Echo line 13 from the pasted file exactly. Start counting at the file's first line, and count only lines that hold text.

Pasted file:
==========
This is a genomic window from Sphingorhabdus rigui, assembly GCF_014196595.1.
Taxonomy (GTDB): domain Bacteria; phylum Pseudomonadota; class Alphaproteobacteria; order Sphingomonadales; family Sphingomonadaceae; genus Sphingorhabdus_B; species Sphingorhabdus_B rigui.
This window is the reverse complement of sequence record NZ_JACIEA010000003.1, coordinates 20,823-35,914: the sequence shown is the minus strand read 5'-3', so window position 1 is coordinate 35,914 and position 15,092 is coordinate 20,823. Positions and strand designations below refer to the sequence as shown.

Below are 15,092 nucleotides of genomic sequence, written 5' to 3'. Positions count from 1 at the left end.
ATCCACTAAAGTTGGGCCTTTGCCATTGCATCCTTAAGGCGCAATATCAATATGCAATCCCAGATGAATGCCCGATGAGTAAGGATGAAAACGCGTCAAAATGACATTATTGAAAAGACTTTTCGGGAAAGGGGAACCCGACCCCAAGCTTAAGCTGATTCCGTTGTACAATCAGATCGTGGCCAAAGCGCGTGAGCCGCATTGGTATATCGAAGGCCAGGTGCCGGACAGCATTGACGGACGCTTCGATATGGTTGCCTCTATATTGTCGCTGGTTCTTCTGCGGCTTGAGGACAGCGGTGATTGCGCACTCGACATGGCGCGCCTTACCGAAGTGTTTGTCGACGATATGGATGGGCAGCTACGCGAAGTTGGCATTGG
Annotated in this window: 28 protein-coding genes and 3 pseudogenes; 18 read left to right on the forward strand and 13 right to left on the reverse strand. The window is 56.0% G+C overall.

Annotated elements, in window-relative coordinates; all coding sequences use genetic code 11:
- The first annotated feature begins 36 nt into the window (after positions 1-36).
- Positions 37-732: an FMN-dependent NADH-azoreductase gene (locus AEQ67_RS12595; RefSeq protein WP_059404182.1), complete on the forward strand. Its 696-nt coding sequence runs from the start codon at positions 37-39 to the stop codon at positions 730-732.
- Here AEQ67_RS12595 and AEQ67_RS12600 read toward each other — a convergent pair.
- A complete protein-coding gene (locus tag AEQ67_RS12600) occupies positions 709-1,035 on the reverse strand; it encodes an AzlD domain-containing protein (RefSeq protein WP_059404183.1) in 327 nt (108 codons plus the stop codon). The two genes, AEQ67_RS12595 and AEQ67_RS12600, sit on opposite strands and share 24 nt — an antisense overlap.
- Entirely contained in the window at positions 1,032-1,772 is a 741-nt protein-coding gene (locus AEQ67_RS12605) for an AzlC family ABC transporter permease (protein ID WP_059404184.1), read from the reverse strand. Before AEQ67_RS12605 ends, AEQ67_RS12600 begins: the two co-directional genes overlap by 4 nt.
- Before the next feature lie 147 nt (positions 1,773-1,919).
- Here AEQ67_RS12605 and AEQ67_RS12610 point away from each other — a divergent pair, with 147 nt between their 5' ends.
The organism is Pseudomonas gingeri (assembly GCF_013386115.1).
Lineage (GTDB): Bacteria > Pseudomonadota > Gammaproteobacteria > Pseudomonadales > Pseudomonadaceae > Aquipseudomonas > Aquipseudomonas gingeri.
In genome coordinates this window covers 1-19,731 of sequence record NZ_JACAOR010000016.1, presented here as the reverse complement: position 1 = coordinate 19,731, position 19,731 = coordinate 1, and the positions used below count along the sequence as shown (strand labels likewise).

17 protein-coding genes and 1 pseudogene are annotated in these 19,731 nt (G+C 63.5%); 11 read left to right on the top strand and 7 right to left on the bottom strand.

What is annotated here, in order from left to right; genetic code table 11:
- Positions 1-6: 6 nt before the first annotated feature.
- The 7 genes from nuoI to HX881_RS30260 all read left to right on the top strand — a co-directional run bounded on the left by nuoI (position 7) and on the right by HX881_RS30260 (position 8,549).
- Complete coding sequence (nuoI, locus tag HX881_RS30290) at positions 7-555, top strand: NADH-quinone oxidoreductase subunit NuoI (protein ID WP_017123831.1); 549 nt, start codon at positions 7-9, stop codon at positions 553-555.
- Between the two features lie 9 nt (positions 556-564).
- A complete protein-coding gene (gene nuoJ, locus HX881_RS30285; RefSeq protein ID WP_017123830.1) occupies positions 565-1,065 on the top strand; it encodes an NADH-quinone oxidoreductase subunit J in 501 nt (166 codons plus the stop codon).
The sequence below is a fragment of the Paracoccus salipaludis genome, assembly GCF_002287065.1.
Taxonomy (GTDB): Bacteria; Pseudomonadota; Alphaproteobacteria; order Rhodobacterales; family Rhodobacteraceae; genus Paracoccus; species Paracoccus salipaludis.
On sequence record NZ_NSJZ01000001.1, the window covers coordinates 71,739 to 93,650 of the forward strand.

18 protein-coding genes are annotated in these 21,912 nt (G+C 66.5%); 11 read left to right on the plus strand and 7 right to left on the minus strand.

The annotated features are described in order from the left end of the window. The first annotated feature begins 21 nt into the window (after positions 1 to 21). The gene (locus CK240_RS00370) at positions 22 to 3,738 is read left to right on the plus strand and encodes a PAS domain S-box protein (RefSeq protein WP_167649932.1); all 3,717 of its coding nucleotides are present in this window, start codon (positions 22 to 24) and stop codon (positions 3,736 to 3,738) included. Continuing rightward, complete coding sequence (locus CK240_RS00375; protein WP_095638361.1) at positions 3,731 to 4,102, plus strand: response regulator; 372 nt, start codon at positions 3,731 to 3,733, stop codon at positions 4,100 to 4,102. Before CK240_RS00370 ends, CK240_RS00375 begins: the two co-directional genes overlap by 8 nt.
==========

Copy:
- Before the next feature lie 147 nt (positions 1,773-1,919).